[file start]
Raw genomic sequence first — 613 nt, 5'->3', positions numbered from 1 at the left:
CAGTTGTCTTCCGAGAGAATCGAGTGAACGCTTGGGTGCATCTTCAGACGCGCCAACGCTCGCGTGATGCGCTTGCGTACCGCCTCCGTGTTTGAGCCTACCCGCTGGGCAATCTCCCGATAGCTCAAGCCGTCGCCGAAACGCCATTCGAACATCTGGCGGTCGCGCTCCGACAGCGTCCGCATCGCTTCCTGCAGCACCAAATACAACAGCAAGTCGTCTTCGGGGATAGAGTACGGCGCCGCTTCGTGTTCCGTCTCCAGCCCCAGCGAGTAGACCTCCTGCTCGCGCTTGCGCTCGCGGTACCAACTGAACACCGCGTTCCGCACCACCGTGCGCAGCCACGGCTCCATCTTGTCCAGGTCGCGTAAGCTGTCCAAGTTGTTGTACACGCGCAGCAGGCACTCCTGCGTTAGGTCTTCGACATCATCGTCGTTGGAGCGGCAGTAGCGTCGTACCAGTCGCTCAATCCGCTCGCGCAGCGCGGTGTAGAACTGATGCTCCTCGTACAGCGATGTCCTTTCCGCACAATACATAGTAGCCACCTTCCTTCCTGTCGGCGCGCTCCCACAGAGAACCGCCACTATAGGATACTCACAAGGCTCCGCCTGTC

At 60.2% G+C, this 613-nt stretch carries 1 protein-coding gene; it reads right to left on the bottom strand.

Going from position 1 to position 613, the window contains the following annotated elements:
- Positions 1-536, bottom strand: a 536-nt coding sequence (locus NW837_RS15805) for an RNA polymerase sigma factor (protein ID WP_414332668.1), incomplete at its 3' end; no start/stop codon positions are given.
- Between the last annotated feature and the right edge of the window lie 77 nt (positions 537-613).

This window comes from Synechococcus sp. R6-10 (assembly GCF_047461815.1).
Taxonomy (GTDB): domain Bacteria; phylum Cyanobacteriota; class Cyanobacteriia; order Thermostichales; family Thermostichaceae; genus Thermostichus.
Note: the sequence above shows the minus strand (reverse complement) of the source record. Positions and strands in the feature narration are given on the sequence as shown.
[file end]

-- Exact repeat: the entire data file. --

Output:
Raw genomic sequence first — 613 nt, 5'->3', positions numbered from 1 at the left:
CAGTTGTCTTCCGAGAGAATCGAGTGAACGCTTGGGTGCATCTTCAGACGCGCCAACGCTCGCGTGATGCGCTTGCGTACCGCCTCCGTGTTTGAGCCTACCCGCTGGGCAATCTCCCGATAGCTCAAGCCGTCGCCGAAACGCCATTCGAACATCTGGCGGTCGCGCTCCGACAGCGTCCGCATCGCTTCCTGCAGCACCAAATACAACAGCAAGTCGTCTTCGGGGATAGAGTACGGCGCCGCTTCGTGTTCCGTCTCCAGCCCCAGCGAGTAGACCTCCTGCTCGCGCTTGCGCTCGCGGTACCAACTGAACACCGCGTTCCGCACCACCGTGCGCAGCCACGGCTCCATCTTGTCCAGGTCGCGTAAGCTGTCCAAGTTGTTGTACACGCGCAGCAGGCACTCCTGCGTTAGGTCTTCGACATCATCGTCGTTGGAGCGGCAGTAGCGTCGTACCAGTCGCTCAATCCGCTCGCGCAGCGCGGTGTAGAACTGATGCTCCTCGTACAGCGATGTCCTTTCCGCACAATACATAGTAGCCACCTTCCTTCCTGTCGGCGCGCTCCCACAGAGAACCGCCACTATAGGATACTCACAAGGCTCCGCCTGTC

At 60.2% G+C, this 613-nt stretch carries 1 protein-coding gene; it reads right to left on the bottom strand.

Going from position 1 to position 613, the window contains the following annotated elements:
- Positions 1-536, bottom strand: a 536-nt coding sequence (locus NW837_RS15805) for an RNA polymerase sigma factor (protein ID WP_414332668.1), incomplete at its 3' end; no start/stop codon positions are given.
- Between the last annotated feature and the right edge of the window lie 77 nt (positions 537-613).

This window comes from Synechococcus sp. R6-10 (assembly GCF_047461815.1).
Taxonomy (GTDB): domain Bacteria; phylum Cyanobacteriota; class Cyanobacteriia; order Thermostichales; family Thermostichaceae; genus Thermostichus.
Note: the sequence above shows the minus strand (reverse complement) of the source record. Positions and strands in the feature narration are given on the sequence as shown.